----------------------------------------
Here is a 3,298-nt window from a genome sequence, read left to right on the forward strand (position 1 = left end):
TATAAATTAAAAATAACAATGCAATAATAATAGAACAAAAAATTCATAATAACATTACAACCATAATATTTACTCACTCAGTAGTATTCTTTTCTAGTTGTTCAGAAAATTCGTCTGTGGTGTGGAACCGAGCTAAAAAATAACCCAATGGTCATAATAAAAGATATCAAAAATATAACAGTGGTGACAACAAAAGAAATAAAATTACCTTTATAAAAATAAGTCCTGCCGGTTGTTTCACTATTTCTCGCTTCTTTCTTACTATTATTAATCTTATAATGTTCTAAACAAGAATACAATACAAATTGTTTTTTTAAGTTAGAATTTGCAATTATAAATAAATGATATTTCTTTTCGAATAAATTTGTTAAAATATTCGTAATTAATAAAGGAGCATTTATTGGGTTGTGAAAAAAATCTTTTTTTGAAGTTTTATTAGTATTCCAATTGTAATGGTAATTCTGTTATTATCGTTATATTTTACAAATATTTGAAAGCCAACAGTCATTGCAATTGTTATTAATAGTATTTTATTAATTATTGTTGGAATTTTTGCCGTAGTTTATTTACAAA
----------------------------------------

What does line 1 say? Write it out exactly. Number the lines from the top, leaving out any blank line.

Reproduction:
Here is a 3,298-nt window from a genome sequence, read left to right on the forward strand (position 1 = left end):